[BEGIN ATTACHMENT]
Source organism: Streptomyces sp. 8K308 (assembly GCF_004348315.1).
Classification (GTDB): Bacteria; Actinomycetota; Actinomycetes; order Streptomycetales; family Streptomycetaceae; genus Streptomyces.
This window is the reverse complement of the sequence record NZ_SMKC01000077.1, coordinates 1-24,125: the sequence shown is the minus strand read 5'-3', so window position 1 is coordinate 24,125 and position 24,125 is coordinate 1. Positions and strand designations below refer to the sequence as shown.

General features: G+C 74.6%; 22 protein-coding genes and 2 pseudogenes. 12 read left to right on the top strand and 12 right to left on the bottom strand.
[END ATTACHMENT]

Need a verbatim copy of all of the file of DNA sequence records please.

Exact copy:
Source organism: Streptomyces sp. 8K308 (assembly GCF_004348315.1).
Classification (GTDB): Bacteria; Actinomycetota; Actinomycetes; order Streptomycetales; family Streptomycetaceae; genus Streptomyces.
This window is the reverse complement of the sequence record NZ_SMKC01000077.1, coordinates 1-24,125: the sequence shown is the minus strand read 5'-3', so window position 1 is coordinate 24,125 and position 24,125 is coordinate 1. Positions and strand designations below refer to the sequence as shown.

General features: G+C 74.6%; 22 protein-coding genes and 2 pseudogenes. 12 read left to right on the top strand and 12 right to left on the bottom strand.